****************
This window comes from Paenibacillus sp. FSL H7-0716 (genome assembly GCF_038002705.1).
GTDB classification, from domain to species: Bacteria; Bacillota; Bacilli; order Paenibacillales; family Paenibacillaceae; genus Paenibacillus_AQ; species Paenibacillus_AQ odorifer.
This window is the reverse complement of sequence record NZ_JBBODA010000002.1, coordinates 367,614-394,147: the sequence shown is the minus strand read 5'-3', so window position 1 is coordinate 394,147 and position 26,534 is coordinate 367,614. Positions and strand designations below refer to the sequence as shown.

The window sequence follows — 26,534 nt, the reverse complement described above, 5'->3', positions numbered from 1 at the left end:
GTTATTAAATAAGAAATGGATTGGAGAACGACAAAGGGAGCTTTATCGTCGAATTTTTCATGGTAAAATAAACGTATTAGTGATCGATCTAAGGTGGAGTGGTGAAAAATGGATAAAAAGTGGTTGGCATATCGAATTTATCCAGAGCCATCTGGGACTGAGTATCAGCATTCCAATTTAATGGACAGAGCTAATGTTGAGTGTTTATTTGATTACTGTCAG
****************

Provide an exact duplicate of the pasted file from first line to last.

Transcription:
This window comes from Paenibacillus sp. FSL H7-0716 (genome assembly GCF_038002705.1).
GTDB classification, from domain to species: Bacteria; Bacillota; Bacilli; order Paenibacillales; family Paenibacillaceae; genus Paenibacillus_AQ; species Paenibacillus_AQ odorifer.
This window is the reverse complement of sequence record NZ_JBBODA010000002.1, coordinates 367,614-394,147: the sequence shown is the minus strand read 5'-3', so window position 1 is coordinate 394,147 and position 26,534 is coordinate 367,614. Positions and strand designations below refer to the sequence as shown.

The window sequence follows — 26,534 nt, the reverse complement described above, 5'->3', positions numbered from 1 at the left end:
GTTATTAAATAAGAAATGGATTGGAGAACGACAAAGGGAGCTTTATCGTCGAATTTTTCATGGTAAAATAAACGTATTAGTGATCGATCTAAGGTGGAGTGGTGAAAAATGGATAAAAAGTGGTTGGCATATCGAATTTATCCAGAGCCATCTGGGACTGAGTATCAGCATTCCAATTTAATGGACAGAGCTAATGTTGAGTGTTTATTTGATTACTGTCAG